Walruses are large, blubbery, long-toothed arctic mammals. In this article we’ll learn more about these marine giants. Read on for more walrus facts for kids…
Walrus Facts & Information For Kids
This page is part of our Arctic Animals series.
Walruses are marine mammals that can be easily identified by their long tusks, wiry moustaches, big flat flippers and blubber filled bodies. They are among the largest pinnipeds (fin-footed, semiaquatic marine mammals) and adults can measure up to 11.5 feet (3.5 meters) in length and can weigh a massive 1.5 tons. Their blubbery bodies provide protection from the chilly Arctic waters.
Where do Walruses Live?
Walruses are commonly found on the ice in the Arctic Circle. There are 2 sub-species of walruses, Atlantic and Pacific. Atlantic walruses can be found from northeast Canada to Greenland, while Pacific walruses are seen off Russia and Alaska. Pacific walruses are migratory, inhabiting the Bering Sea in winter, before migrating to the Chukchi Sea to summer.
Walrus Facts: What Do Walruses Eat?
Walruses are carnivorous, but are not active hunters. They feast mostly on shellfish, normally found at the dark seafloor. The whiskers of their moustaches (called mustacial vibrissae) are incredibly sensitive and aid in food detection. Walruses can eat a massive 4,000 clams in one feeding session! They feed by sucking food into the mouth rather than chewing it, spitting the shells back into the water. The carcasses of seals are also a food source for walruses when shellfish is in short supply.
The video below shows walruses in their natural environment.
The population size of walruses is currently unknown. Walruses are highly social, but also very aggressive towards each other during the mating season. Groups of walruses are called herds, and they gather in herds of hundreds on the ice. Females (cows) and males (bulls) form separate herds, but during the mating season, thousands of walruses will gather together on the ice. Dominant males are selected on the basis of age, body size and of course, tusk length. Females give birth to a single baby calf in the spring following 15 to 16 months of pregnancy (or very rarely to twins). Calves are able to swim as soon as they are born, and live with their mothers until 3 years of age. Males will then leave the female herd to live with the male herd.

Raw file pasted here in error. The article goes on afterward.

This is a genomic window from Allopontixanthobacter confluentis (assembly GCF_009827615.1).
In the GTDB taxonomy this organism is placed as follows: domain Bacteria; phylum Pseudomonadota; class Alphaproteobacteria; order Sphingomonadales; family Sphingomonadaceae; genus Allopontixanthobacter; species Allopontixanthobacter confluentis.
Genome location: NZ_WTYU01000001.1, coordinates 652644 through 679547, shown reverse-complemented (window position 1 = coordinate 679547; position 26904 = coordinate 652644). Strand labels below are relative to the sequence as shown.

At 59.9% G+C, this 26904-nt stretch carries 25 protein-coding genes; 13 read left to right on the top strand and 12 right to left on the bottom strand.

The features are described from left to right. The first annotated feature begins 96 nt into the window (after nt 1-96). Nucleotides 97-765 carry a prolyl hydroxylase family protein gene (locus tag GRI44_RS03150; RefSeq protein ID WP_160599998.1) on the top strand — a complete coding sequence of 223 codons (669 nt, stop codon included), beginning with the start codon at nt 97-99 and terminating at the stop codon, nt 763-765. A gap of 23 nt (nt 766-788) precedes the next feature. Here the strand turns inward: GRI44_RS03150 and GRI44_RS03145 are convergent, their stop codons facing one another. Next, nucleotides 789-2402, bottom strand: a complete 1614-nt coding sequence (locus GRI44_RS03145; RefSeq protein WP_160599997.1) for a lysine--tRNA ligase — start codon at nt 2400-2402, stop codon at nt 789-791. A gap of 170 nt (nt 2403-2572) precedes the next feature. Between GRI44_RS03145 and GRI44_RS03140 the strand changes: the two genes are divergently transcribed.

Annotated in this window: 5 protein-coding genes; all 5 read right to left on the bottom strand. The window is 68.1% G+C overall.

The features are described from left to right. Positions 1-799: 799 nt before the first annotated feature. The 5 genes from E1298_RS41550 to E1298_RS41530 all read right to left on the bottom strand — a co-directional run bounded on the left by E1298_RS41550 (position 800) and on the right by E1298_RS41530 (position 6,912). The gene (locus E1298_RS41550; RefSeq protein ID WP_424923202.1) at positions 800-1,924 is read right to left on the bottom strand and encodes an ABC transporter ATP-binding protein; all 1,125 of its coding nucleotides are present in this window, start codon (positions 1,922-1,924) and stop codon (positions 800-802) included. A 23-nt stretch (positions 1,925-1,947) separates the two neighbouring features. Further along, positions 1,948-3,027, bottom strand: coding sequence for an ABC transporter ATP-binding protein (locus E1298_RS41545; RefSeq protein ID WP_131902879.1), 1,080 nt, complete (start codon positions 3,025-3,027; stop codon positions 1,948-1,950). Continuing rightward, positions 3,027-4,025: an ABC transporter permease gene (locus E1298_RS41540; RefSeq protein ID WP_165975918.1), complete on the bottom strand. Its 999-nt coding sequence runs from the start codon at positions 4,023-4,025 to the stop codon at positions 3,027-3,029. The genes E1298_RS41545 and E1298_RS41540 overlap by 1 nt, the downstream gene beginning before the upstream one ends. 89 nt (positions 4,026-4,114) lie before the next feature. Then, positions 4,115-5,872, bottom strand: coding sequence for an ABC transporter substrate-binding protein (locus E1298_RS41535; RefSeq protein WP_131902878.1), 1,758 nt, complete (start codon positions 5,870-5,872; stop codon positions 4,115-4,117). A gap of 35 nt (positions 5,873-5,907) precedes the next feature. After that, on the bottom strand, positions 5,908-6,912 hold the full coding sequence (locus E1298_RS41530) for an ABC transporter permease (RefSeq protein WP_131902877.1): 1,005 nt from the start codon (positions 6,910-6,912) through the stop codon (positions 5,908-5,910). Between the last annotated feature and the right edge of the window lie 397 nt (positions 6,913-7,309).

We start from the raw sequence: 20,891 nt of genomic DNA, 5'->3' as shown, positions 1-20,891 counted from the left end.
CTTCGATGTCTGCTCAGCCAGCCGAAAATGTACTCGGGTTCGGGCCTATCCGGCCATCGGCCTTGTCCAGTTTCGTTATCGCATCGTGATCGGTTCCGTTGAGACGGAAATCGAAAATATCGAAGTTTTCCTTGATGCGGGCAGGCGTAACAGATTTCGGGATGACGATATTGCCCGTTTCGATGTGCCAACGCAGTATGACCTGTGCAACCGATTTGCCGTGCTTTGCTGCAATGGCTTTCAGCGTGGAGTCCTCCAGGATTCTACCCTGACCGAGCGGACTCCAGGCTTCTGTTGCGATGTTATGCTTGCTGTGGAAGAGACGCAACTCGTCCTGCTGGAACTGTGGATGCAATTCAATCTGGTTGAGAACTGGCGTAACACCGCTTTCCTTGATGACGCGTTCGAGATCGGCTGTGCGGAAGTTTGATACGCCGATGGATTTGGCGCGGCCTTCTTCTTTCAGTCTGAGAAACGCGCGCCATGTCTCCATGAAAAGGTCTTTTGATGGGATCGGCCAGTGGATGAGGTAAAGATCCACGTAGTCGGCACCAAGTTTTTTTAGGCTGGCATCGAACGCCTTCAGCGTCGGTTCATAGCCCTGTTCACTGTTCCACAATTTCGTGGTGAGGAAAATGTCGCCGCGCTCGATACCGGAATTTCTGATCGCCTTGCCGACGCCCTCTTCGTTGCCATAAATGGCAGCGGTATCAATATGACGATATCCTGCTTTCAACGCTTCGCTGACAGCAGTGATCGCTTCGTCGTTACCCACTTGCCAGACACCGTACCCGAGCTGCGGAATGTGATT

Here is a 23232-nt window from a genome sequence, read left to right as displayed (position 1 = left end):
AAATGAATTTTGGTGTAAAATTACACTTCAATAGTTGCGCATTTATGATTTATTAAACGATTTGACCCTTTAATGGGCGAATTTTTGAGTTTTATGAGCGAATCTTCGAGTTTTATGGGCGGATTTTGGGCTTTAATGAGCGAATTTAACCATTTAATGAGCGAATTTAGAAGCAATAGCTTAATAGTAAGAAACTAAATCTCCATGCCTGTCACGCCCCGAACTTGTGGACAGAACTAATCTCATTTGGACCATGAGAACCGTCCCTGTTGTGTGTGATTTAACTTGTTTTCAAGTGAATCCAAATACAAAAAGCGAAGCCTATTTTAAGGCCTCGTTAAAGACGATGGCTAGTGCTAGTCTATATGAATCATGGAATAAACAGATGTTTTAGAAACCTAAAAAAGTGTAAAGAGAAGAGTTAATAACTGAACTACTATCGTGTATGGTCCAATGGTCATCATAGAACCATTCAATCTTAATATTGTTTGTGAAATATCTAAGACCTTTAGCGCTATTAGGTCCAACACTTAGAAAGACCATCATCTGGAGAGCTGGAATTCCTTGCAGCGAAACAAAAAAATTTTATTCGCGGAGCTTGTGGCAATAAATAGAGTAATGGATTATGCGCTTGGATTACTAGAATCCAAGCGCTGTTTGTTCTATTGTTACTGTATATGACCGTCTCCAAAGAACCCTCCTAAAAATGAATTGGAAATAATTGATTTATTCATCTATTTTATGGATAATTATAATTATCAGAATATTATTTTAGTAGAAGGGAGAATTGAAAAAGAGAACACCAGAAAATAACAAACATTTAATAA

Walrus Facts For Kids: Tusks
The most iconic feature of walruses are their huge tusks which are used for many functions. One function is to help in hauling their huge, heavy bodies out of the icy waters onto the ice. They can also use their tusks to break through the ice and make breathing holes. Males also used tusks in aggressive displays to defend territories or their harem of females. Tusks can be found on males and females and are in fact canine teeth which continue to grow throughout life and in males can reach 3 feet (1 metre) in length.
Threats to Walruses
Overhunting was previously a huge problem for walruses, and the entire population was almost wiped out in the 1950s. Today, only people native to the Arctic are legally allowed to hunt walruses. Hunters are attracted to the tusks, oil, skin and meat of the walrus. At present, the IUCN cannot categorize walruses as the population size is currently unknown. Walruses have only 2 natural predators in the wild; orcas and polar bears, which target calves.
Walrus Facts For Kids
- Walruses swim at an average speed to 4.35 mph (7km/h), but can reach speeds of 21.74 mph (35 km/h).
- Walruses can live to 40 years of age in the wild.
- Walruses are the second largest pinnipeds. Only elephant seals are larger.
- Walruses can slow their heart rates to deal with freezing temperatures.
- Walrus skin becomes pink-red rather than the usual grey-brown when sun-bathing on the ice.
- The skin of a walrus is up to 4 cm thick.
- Male walruses are almost double the weight of females.
- The moustache of walruses contains around 450 highly sensitive whiskers.
- Walruses can dive as deep as 180 metres below the water.
- The scientific name for the walrus is Odobenus rosmarus, which means ‘tooth-walking sea-horse’ in Latin.
Learn about more amazing arctic animals on our Artic Animals page.